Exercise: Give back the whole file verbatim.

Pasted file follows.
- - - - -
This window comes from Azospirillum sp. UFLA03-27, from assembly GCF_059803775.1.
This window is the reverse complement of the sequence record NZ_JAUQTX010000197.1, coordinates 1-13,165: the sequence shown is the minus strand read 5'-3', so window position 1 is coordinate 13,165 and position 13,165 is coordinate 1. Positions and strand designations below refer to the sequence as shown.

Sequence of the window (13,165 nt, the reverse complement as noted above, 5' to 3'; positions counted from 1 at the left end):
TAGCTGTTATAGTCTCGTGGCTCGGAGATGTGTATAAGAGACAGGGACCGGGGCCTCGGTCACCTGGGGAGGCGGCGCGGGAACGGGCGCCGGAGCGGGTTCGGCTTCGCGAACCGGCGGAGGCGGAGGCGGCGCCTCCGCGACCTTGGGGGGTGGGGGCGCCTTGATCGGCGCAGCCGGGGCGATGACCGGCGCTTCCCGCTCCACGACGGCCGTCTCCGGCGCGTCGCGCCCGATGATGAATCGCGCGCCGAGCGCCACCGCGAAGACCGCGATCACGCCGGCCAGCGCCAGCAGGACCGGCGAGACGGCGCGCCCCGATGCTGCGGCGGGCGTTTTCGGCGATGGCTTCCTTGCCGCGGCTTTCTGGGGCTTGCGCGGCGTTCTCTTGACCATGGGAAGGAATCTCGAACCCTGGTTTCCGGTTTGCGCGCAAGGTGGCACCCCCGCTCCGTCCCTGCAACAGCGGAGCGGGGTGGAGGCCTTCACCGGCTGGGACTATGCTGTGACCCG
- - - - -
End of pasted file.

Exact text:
This window comes from Azospirillum sp. UFLA03-27, from assembly GCF_059803775.1.
This window is the reverse complement of the sequence record NZ_JAUQTX010000197.1, coordinates 1-13,165: the sequence shown is the minus strand read 5'-3', so window position 1 is coordinate 13,165 and position 13,165 is coordinate 1. Positions and strand designations below refer to the sequence as shown.

Sequence of the window (13,165 nt, the reverse complement as noted above, 5' to 3'; positions counted from 1 at the left end):
TAGCTGTTATAGTCTCGTGGCTCGGAGATGTGTATAAGAGACAGGGACCGGGGCCTCGGTCACCTGGGGAGGCGGCGCGGGAACGGGCGCCGGAGCGGGTTCGGCTTCGCGAACCGGCGGAGGCGGAGGCGGCGCCTCCGCGACCTTGGGGGGTGGGGGCGCCTTGATCGGCGCAGCCGGGGCGATGACCGGCGCTTCCCGCTCCACGACGGCCGTCTCCGGCGCGTCGCGCCCGATGATGAATCGCGCGCCGAGCGCCACCGCGAAGACCGCGATCACGCCGGCCAGCGCCAGCAGGACCGGCGAGACGGCGCGCCCCGATGCTGCGGCGGGCGTTTTCGGCGATGGCTTCCTTGCCGCGGCTTTCTGGGGCTTGCGCGGCGTTCTCTTGACCATGGGAAGGAATCTCGAACCCTGGTTTCCGGTTTGCGCGCAAGGTGGCACCCCCGCTCCGTCCCTGCAACAGCGGAGCGGGGTGGAGGCCTTCACCGGCTGGGACTATGCTGTGACCCG